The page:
Court, at which the various complex and weighty legal issues could be fully briefed and argued, so that this Court might make an informed decision as to the proper course to follow; and that, in the interim, the status quo should be preserved, to the extent of preventing actual interference with the Debtor's property and the reorganization process.
Accordingly, Order No. 296 was entered, fixing a date for further hearing, on July 26, 1971, and temporarily restraining the New Haven Trustee and all persons generally from attempting to enforce payment from the Debtor's estate or taking action to enforce any lien thereon, until the hearing. In reality, this Order did no more than particularize and call attention to the provisions of Order No. 1 in this proceeding. It is noteworthy that counsel for the New Haven Trustee stated (transcript p. 2467) that he would recommend a stay of any order which might be entered in the Connecticut court "until appellate review can be obtained by the Supreme Court." Nevertheless, the New Haven Trustee has now filed an application for a stay of Order No. 296. Since Order No. 296 clearly did not interfere with the June 22 hearing in the Connecticut court, and since it does nothing more than attempt to preserve the status quo until the hearing in this Court, the present application for a stay is in reality a request that the Order be vacated, so that steps can be taken in advance of the July 26 hearing in this Court to deplete the Debtor's estate or otherwise interfere with this reorganization. The application will be denied.
The principal grounds asserted in the application are that, since the order ultimately entered in the Connecticut court on June 22 does not direct the Penn Central Trustees to make immediate payments (as had been intimated in the Memorandum of Decision of June 11), the restraints of this Court's Order No. 296 are unnecessary ("premature, academic and improper"). There are at least two answers to this argument. In the first place, it is far from clear that the June 22 orders of the Connecticut court would necessarily be interpreted as limiting in any way the conclusions expressed in the June 11 "Memorandum of Decision," which itself may constitute an order of that court. Paragraph 8 of the Order of Remand appears to incorporate by reference the terms of the Memorandum of Decision.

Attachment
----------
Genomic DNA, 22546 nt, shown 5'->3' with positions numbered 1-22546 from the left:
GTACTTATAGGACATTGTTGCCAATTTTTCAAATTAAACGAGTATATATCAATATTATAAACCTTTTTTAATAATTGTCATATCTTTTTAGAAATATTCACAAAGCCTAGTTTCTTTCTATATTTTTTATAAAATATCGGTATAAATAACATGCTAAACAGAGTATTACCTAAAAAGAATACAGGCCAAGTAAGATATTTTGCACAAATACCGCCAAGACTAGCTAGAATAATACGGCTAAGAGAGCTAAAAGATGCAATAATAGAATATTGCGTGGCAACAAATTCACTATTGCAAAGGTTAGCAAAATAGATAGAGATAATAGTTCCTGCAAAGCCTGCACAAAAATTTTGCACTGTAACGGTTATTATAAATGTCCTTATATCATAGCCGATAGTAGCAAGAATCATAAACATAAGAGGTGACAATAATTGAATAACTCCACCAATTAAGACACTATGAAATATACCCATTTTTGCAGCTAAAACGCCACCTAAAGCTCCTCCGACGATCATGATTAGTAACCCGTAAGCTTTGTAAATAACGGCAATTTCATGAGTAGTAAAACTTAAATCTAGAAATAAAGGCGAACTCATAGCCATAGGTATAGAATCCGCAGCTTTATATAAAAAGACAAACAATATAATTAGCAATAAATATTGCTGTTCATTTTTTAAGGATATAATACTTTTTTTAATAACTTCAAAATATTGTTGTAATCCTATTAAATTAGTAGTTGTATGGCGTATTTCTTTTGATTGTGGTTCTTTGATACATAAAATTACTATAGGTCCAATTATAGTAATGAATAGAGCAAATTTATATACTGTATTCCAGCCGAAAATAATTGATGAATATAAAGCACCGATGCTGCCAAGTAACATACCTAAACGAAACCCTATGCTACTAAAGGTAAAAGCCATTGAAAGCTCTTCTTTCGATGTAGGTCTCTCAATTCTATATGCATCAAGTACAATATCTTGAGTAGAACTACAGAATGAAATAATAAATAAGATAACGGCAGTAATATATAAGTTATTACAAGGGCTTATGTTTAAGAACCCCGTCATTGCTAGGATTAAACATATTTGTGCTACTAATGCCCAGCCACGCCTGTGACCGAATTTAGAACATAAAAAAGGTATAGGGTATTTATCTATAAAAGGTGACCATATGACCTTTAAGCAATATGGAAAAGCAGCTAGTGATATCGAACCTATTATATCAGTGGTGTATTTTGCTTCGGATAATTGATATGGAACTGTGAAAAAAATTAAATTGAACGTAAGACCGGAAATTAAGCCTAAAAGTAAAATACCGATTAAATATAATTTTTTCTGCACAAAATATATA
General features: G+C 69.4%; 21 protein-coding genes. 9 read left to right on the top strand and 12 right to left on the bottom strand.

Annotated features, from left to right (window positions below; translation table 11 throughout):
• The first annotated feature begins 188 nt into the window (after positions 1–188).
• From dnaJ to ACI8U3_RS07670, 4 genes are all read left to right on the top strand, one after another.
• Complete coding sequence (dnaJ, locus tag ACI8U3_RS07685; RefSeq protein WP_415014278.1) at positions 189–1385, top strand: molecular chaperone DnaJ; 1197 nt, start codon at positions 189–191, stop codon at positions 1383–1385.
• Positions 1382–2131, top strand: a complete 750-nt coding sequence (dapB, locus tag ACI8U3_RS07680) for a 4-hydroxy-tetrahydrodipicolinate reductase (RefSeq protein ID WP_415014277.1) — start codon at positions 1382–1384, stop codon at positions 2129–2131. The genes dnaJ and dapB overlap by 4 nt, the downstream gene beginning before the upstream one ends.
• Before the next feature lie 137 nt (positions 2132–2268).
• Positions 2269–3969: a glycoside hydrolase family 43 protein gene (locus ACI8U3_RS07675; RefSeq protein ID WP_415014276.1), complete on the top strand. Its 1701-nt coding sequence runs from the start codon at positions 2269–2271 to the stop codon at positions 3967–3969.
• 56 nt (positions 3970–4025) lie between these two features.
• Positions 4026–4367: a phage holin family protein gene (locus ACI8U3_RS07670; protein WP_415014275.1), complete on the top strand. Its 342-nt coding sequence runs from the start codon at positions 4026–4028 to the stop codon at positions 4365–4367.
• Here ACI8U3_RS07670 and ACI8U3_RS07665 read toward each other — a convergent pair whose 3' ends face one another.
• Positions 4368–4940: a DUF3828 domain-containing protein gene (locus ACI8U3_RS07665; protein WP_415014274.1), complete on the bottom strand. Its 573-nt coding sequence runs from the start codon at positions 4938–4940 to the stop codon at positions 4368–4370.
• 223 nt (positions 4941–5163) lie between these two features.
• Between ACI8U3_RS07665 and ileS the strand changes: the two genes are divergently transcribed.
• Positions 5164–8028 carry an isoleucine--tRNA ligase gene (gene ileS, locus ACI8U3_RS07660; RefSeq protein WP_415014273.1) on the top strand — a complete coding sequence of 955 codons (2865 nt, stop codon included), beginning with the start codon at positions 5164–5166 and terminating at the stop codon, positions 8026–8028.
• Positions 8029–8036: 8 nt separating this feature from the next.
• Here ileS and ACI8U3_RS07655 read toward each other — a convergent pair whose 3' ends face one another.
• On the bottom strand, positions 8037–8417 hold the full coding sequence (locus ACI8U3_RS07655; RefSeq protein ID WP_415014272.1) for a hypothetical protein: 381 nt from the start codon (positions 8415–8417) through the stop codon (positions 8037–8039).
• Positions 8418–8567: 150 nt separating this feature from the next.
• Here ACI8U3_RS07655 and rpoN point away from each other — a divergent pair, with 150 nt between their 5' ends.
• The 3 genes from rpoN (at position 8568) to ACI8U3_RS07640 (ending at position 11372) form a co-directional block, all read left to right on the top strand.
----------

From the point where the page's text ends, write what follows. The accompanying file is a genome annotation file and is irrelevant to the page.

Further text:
More importantly, the Order of Remand purports to appropriate for the New Haven Trustee one-half of the excess income from the Grand Central Terminal properties, commencing July 1, 1971. The distinction between this provision and a direction to the Penn Central Trustees to pay, may prove to be nebulous. Moreover, a separate order was entered on the same day (Order No. 647) in which the Connecticut court "on its own motion" appointed an attorney "as the court's counsel to take such steps * * * as he may deem to be necessary or appropriate to preserve the equitable lien and constructive trust declared by this court * * *"; including, apparently, recordings in four states to be-cloud the title to the property of the Debtor.
I do not profess a complete understanding of all of the possible ramifications of the June 22 orders, but I am not persuaded that the status quo would continue undisturbed in the absence of the restraints imposed by Order No. 296.
It is further suggested that Order No. 296 is invalid because it does not contain supporting reasons, pursuant to Federal Rule of Civil Procedure 52(a). Assuming the applicability of this Rule in bankruptcy, I believe the reasons were adequately expressed of record at the conclusion of the hearing on June 21.
Finally, it should be noted that there has never been, and is not now, any suggestion that the New Haven Trustee would in any way be prejudiced by preserving the status quo until the hearing in this Court on July 26 (a date selected by agreement of counsel in order to suit the convenience of New Haven counsel).